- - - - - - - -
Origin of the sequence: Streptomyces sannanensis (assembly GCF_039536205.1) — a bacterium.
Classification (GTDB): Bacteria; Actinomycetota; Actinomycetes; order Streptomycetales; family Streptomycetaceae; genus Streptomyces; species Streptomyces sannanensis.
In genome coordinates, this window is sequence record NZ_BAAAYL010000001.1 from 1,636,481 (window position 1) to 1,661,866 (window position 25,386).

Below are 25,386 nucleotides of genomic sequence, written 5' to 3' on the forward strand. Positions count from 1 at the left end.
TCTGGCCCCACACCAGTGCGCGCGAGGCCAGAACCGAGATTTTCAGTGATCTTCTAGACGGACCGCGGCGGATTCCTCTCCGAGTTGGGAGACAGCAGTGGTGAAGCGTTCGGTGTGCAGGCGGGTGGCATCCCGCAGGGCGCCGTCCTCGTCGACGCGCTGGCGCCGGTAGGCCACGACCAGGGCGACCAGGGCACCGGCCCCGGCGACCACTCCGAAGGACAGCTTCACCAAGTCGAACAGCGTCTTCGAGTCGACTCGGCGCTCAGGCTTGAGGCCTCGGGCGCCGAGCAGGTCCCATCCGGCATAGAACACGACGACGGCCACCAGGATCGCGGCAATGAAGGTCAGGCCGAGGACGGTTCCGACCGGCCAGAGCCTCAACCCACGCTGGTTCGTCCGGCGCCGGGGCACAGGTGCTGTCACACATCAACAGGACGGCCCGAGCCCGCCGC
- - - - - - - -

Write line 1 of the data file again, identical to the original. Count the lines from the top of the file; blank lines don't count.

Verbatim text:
Origin of the sequence: Streptomyces sannanensis (assembly GCF_039536205.1) — a bacterium.